Lab Members

KZLab Summer 2019


Kelly R. Zamudio

Goldwin Smith Professor, Ecology and Evolutionary Biology; kelly.zamudio(at)cornell(dot)edu

My research is in the fields of population biology, population genetics, systematics, and the genetics of conservation. I am particularly interested in the links between patterns of geographic genetic differentiation and attributes of the ecology and life history of organisms such as mating systems, dispersal, and demography. In my research I combine field and laboratory (molecular) approaches to answer questions about organisms, their environments, and their histories.

Cinnamon Mittan

PhD Candidate; csm259(at)cornell(dot)edu

I am interested in the interplay of evolution and plasticity in local adaptation. Particularly, how organisms respond to sudden environmental changes, for example, through species introductions. I use a combination of fieldwork, physiological experiments, population genomics, and transcriptomics to investigate rapid adaptation in the widely introduced cane toad, Rhinella marina. I am studying the plastic and evolutionary components of adaptation to cold in their introduced range in Florida. I am motivated by the conservation implications of adaptation in invasive species, as well as urban ecology and evolution more broadly.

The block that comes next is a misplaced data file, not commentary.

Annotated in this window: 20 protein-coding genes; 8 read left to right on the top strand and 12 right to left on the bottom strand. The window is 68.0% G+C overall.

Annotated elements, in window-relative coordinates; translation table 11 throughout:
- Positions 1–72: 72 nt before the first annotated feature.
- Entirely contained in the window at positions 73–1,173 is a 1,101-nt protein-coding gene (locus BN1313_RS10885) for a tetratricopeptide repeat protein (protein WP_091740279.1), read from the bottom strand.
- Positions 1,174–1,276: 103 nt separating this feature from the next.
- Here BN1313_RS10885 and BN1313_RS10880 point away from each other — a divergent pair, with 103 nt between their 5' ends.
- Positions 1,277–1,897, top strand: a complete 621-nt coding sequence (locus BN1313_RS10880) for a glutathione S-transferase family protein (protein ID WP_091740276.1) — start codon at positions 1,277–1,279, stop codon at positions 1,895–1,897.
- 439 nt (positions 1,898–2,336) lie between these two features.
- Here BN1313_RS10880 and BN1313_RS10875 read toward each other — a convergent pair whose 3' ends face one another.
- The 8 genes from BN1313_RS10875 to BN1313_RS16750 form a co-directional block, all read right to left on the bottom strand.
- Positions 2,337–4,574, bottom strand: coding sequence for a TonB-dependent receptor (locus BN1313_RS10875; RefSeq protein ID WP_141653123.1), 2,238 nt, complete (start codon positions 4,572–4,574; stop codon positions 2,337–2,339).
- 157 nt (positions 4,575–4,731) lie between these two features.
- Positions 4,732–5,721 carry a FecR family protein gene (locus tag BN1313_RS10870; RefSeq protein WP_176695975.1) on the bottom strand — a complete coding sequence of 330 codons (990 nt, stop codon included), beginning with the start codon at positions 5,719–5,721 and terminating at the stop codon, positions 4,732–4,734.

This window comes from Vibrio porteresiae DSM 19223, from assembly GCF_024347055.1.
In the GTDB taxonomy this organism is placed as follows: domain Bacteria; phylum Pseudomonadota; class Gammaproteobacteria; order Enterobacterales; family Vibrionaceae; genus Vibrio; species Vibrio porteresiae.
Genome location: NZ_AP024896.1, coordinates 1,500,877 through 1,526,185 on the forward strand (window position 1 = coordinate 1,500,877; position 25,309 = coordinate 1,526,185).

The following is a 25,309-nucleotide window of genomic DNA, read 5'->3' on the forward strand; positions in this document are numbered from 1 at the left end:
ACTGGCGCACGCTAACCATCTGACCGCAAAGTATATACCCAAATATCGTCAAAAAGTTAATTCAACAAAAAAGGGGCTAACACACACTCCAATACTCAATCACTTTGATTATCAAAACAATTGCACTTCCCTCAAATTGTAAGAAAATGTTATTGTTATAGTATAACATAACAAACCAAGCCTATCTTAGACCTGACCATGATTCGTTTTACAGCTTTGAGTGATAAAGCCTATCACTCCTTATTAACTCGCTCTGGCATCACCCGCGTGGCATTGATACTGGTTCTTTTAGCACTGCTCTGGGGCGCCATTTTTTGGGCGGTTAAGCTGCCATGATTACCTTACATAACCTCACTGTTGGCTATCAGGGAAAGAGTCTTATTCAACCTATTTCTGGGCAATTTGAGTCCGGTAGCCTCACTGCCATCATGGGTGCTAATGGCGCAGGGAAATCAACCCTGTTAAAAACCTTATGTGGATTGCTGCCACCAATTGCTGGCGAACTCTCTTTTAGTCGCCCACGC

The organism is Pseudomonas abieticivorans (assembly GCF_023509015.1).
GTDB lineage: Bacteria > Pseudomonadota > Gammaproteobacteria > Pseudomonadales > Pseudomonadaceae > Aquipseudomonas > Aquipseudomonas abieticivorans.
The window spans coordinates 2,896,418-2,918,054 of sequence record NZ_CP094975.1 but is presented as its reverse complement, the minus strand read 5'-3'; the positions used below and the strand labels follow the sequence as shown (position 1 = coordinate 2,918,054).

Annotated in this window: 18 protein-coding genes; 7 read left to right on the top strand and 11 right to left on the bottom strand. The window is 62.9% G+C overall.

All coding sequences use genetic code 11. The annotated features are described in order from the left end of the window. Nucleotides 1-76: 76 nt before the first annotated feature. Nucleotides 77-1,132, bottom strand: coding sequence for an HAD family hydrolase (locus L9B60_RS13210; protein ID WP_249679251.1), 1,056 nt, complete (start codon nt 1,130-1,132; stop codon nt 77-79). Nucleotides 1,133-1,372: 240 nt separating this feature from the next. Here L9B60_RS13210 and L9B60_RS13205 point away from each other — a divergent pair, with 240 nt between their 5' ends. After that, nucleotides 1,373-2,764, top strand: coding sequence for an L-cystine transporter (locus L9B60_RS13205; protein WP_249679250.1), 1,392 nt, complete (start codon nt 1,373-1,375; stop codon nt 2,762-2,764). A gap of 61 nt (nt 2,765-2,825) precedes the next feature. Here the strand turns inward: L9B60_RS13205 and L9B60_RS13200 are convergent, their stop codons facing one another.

Cait McDonald

DVM/PhD candidate; cam435(at)cornell(dot)edu

I am broadly interested in how selection and adaptation shape host-pathogen interactions, and how we can leverage knowledge of these processes to optimize infectious disease outbreak response and management strategies. As a DVM/PhD candidate, I am excited to integrate disease ecology and evolution with Planetary Health approaches. My dissertation research investigates amphibian host responses to chytrid fungus over multiple time scales using a combination of field sampling, laboratory infection trials, transcriptomics, and population genomics. [Cait’s Website]

Jordan Garcia

PhD candidate; jg2266(at)cornell(dot)edu